A great love
June 6, 2008

One of the drawbacks of maintaining a decades-long commitment to the promotion of such a broad and constantly-evolving musical idiom as ambient, is the need to ration one’s listening time; the sheer volume of new ambient that’s being produced in the world today precludes the possibility of any one person ever maintaining encyclopedic, up-to-the-minute knowledge of it all.

Consequently, I’ve tended to comprehensively explore the creative output of a number of key artists on a cyclic basis, periodically expanding the list of artists as I go. However, the sequential nature of this approach means that I can easily remain almost completely ignorant of the work of many other artists – even major ones – for years at a stretch.

And then, one day, I’ll stumble across something which grabs me by the throat and beats me about the head repeatedly with its sheer unadulterated, vibrant, radiant, pulsating wonderfulness.

Something which screams “go out and buy every album this person ever produced right now and spend the next three weeks immersing yourself in their brilliance, you ignorant dolt!”

Something like this:

Truly great art by a truly great artist. The lyrics “a great love cut her life” are both prophetic and acutely poignant in light of Ofra Haza‘s tragic death of AIDS-related complications in 2000, at the age of only 42 – a consequence of contracting the HIV virus from her “great love” – husband, Doron Ashkenazi.  

Thankfully we can still delight in her prodigious musical legacy…

In the beginning…
March 7, 2008

As we approach Sunday-week’s 700th broadcast of UT, I thought it might be a good time to answer a question that many people have asked me over the years: how did you first become interested in ambient music?

Well… a long time ago in a galaxy far, far away there lived a 16 year-old schoolboy named George. One Thursday “activities day” afternoon, George was listening to the radio while painting a mural on the wall of the art room at De La Salle College, the school he was attending in the southern Sydney suburb of Kingsgrove.

Suddenly George’s attention was seized by the sounds of an extaordinary piece of music, the likes of which he’d never heard before, emanating from the speaker and swirling around the room; music that consisted of a wash of gorgeous synthesiser sounds above which floated the strange, nonsensical words of an ethereal female vocalist. George was entranced.

Then, 3 minutes later, the song finished, and he soon forgot all about it.

Three years passed. It was now 1985. George found himself at university in Wagga Wagga, where he spent orientation week making many new friends.

Returning from a trip to town on the hot, overcast Saturday afternoon immediately preceding the beginning of semester, one of George’s newfound friends pulled an audio cassette out of the glovebox of his car, inserted it into the cassette deck and hit the play button.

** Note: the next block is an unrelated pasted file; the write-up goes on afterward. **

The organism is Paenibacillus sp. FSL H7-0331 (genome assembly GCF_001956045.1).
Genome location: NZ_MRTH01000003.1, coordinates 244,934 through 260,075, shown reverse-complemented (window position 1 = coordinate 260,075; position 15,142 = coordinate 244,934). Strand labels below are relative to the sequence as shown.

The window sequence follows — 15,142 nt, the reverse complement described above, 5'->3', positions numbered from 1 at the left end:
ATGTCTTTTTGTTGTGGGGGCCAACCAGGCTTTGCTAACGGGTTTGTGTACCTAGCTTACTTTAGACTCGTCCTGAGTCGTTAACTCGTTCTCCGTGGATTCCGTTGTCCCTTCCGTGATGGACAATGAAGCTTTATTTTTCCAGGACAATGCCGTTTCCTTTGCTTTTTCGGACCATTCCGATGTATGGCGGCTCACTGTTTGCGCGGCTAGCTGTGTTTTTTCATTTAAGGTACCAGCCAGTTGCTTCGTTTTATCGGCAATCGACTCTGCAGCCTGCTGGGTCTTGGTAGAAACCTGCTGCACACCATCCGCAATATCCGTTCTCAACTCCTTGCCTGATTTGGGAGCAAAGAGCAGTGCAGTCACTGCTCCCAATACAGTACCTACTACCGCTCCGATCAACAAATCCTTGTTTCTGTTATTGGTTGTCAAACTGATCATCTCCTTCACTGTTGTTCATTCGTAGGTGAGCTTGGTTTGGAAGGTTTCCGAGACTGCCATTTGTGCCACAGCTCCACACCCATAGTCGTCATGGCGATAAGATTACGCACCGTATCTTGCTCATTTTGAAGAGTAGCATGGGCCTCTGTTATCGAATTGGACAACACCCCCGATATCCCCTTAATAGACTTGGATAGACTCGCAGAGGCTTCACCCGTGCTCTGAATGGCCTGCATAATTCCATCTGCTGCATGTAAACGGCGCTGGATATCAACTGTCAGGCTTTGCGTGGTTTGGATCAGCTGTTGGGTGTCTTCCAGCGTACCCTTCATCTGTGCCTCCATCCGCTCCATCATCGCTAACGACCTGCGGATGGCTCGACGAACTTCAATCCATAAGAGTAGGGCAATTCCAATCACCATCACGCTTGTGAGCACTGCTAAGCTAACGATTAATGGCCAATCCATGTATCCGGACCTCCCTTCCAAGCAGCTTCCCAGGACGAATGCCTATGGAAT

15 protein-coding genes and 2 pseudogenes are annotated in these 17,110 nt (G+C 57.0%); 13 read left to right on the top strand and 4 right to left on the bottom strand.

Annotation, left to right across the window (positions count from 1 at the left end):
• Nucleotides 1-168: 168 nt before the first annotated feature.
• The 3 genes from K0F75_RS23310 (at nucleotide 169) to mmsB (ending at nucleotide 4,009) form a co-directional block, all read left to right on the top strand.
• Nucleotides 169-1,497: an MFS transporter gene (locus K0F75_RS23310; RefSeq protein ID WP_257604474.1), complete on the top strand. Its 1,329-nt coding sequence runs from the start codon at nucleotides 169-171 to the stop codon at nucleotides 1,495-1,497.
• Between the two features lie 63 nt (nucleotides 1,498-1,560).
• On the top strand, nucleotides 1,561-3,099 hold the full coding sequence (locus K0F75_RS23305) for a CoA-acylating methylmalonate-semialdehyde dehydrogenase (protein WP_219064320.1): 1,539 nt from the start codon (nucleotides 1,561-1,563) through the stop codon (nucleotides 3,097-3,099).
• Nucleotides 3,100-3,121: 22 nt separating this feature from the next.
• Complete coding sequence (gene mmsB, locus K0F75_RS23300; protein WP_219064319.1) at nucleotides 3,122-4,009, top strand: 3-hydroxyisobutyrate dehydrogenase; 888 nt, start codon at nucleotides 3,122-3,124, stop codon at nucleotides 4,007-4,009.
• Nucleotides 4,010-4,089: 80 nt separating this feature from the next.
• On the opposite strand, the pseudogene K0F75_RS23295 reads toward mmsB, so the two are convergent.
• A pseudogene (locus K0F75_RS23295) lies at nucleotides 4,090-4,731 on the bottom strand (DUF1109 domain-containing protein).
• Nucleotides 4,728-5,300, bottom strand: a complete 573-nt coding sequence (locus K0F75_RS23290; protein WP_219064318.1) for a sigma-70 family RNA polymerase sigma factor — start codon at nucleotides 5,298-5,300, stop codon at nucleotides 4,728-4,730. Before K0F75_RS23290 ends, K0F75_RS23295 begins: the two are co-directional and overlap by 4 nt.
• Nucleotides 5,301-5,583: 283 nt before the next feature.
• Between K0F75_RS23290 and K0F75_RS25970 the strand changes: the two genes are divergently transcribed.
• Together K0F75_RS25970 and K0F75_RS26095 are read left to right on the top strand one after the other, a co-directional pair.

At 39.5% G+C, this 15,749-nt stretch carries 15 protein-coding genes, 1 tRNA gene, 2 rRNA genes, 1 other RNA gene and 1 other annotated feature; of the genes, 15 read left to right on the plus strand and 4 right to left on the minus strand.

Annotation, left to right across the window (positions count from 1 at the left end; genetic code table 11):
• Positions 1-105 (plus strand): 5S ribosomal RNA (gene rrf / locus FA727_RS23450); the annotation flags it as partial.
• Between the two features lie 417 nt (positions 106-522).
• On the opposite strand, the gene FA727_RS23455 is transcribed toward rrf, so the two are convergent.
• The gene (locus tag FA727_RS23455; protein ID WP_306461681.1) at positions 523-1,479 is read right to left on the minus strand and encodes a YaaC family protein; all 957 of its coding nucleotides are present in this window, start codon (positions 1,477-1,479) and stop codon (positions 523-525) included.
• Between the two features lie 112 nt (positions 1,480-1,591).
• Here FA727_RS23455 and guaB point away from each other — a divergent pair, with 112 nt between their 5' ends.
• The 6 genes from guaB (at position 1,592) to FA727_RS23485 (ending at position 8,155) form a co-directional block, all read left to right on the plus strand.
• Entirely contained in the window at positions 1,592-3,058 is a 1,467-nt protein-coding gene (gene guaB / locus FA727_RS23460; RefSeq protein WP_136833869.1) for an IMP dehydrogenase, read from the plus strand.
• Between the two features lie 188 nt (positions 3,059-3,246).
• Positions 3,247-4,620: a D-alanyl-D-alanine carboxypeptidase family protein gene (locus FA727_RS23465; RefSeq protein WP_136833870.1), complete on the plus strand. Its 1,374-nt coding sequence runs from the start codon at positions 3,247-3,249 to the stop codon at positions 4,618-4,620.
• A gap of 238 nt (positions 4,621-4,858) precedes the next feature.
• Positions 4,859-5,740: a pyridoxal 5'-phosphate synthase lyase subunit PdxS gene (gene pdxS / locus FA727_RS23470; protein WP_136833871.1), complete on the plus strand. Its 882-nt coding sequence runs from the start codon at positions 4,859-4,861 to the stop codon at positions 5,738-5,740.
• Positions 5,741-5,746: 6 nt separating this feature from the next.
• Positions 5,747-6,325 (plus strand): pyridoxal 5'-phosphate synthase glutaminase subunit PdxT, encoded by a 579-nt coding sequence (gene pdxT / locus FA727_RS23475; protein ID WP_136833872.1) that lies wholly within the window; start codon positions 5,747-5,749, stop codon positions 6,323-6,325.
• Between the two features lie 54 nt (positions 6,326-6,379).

Suddenly the vehicle was filled with – you guessed it – a wash of gorgeous synthesiser sounds above which floated an ethereal female vocal.

George quickly discovered that his friend not only knew the name of the artists responsible – but owned a huge collection of recordings by them – and other similar artists as well. It was the beginning of an infatuation with electronic, ambient and related atmospheric music that continues unabated nearly a quarter of a century later.

So what was the piece of music that started it all? See (and hear) for yourself…

And in case you’re wondering, the “female vocalist” is former Yes lead singer Jon Anderson – who is and always has been – a dude.

El Greco and Blade Runner
March 3, 2008

Coming up this week on UT 699 is the Australian radio premiere (yes, another one!) of the newly-released extended 3-CD soundtrack to Ridley Scott‘s Blade Runner, by the lord of the symphonic ambient cosmos – Vangelis Papathanassiou – who coincidentally celebrate his 65th birthday this month. Here’s a tiny sample of what’s in store…

…and as if that wasn’t enough to get you quivering with delight, Nev will also be serving up a selection of pieces from the Vangelis soundtrack to the new historic epic about the life of another famous child of the HellenesDomenicos Theotokopoulos – known to history as El Greco. The film promises enough heaving bosoms, evil inquisitors, passionate artistic histrionics and fabulous Baroque dancing to satisfy just about anyone with a pulse…

God is God
February 25, 2008

I’ve long been fascinated to hear how different artists interpret the same piece of music, and stumbled across these two examples of a track called God is God in my recent travels around YouTube.

This one’s by Laibach, a Slovenian experimental industrial music and performance art group that’s been around since 1980…

…and this is a very different version from Juno Reactor (aka Ben Watkins and friends), who among other things was responsible for the soundtrack to The Matrix – possibly the most pompous, over-rated science fiction film of all time. It features the voice of Natacha Atlas along with footage borrowed from The Color of Pomegranates, the extraordinary, gorgeously surreal 1968 film by Armenian director Sergei Parajanov